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«Comparing to Improve, or Simply to Assert? A Case Study of the Application of the Benchmarking Theory within the Public Sector Lii Lindgren Wictor ...»

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3.4 Ethical Considerations Ethical principles were regarded in this study, where an important feature relates to the harm of participants. Multiple codes of conducts exist, one of them, the AoM Code of Ethical Conduct, states "it is the responsibility of the researcher to assess carefully the possibility of harm to research participants, and […] the possibility of harm should be minimized" (Bryman and Bell, 2011, p. 128). In this regard, emphasis was put on maintaining anonymity of the respondents in the main text. Only a few respondents wanted to be anonymous, however, a presentation of all respondents was carried out since it was relevant for aspects in the analysis, of which all approved. The main text, do not present anyone with name or municipality. The municipalities are instead referred to as municipality A-G. This will not impact the results, since it is not relevant who asserted what. However, a separation is made between CFOs and officials whom are operating at different levels and possess diverse responsibilities, which makes it interesting to distinguish their viewpoints.

The researchers adopted an overt role, where the study’s aim was communicated before conducting the interviews, giving the respondents a chance to truly understand the intentions. It was further stated that the data obtained and recordings made only was intended for this study.

Further, meaning, as argued by Bryman and Bell (2011), that the respondents were informed about the consent and given an active choice whether to participate. This was regarded as important, to reassure the participants a comfortable position, which hopefully entailed them to open up.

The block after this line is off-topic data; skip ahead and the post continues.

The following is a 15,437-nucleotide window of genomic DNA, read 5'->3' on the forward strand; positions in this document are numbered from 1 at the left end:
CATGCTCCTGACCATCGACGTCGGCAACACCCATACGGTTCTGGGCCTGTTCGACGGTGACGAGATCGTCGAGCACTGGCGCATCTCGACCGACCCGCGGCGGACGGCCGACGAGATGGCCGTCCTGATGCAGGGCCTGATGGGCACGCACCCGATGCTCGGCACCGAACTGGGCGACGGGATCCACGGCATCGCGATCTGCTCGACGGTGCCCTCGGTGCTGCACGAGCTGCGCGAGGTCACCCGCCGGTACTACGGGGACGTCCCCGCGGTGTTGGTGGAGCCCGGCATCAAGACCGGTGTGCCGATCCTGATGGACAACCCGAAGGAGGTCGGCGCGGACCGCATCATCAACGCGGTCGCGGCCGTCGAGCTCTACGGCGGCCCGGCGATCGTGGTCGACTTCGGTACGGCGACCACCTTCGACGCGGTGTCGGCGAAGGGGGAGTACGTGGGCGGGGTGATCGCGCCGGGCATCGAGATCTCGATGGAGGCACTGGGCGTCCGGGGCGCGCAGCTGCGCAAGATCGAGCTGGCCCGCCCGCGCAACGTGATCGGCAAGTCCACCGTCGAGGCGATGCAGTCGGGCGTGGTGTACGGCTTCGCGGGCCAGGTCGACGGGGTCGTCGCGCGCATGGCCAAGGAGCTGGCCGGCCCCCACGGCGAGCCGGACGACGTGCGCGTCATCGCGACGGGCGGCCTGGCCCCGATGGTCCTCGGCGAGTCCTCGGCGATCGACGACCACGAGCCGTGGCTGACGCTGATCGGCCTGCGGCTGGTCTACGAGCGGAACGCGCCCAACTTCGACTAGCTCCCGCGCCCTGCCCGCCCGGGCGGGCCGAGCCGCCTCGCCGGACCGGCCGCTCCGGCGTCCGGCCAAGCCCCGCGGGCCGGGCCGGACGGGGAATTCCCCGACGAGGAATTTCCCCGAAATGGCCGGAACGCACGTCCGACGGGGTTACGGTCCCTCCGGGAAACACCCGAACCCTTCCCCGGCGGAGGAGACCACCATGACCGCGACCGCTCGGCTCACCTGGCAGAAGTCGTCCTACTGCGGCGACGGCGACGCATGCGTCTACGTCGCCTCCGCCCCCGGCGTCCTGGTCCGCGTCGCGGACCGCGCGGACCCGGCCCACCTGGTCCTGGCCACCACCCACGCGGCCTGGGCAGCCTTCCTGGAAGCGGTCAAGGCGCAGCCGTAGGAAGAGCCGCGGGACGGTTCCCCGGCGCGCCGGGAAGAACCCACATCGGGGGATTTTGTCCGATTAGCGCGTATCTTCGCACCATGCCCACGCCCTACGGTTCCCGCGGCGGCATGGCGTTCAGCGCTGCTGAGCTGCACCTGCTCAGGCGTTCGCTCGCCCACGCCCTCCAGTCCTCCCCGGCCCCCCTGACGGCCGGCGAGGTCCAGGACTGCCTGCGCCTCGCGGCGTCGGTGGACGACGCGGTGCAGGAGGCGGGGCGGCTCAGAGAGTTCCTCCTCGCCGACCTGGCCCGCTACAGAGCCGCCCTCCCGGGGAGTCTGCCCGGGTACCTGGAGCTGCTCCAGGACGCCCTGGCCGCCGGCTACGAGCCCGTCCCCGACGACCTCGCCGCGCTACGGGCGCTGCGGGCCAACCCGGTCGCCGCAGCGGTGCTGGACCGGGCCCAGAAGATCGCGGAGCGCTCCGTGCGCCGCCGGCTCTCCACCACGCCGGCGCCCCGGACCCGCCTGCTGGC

4. Empirical Findings The following chapter will comprise a presentation of the empirical results obtained in the study.

The section begins with demonstrating the findings received from the semi-structured interviews with the CFOs and officials from respectively municipality within Network Södertörn. This chapter will then be finalized with a document analysis of the networks project directive.

4.1 Structure and Building Blocks 4.1.1 The Structure and Building Blocks of Network Södertörn The construction of the network was mainly of equivalent description throughout each municipality, but some differing elements and characteristics could be identified. From the interviews it was acknowledged that the operation of the network could be divided into different instances with specific responsibilities attached (see organizational scheme in Appendix VI).

According to many interviewees, the networks aim is two-folded in terms of being useful to politicians and higher authorities within each municipality, as well as for officials (more precisely the workgroups). One interviewee described the purpose being constituted of conducting analysis and producing bases for decisions (showing how one municipality stand in relation to others) for politicians, senior management, and the City Council. Thus, on an official level, the aim is to obtain collaboration, exchange knowledge, draw lessons from others, and to attain statistics for analysis. Another respondent also stated that the aim is to identify abnormalities, and in those cases also distinguish the reasons behind them. Contrarily, some interviewees asserted that the aim is not clearly stated anywhere, where one official even said that all they know is that they should make comparisons, but that is it. However, in the project directive the intended aim is stated, which full description can be viewed in 4.4 Document Analysis.

4.1.2 CFOs One paramount component of the structure consists of the municipalities’ respectively CFO, which main responsibility is planning the project, deciding areas to address, and to produce the project directive that contains guidelines, intended purpose, and aim of the network. In one interview, CFOs were referred to as “watchdogs” (CFO, municipality G), since they have an enforcing role when things not work or proceeds, accordingly. The CFOs should administer the work to be conducted, in which the tasks involved in general are viewed as basic and not comprises too much work or time to be set aside.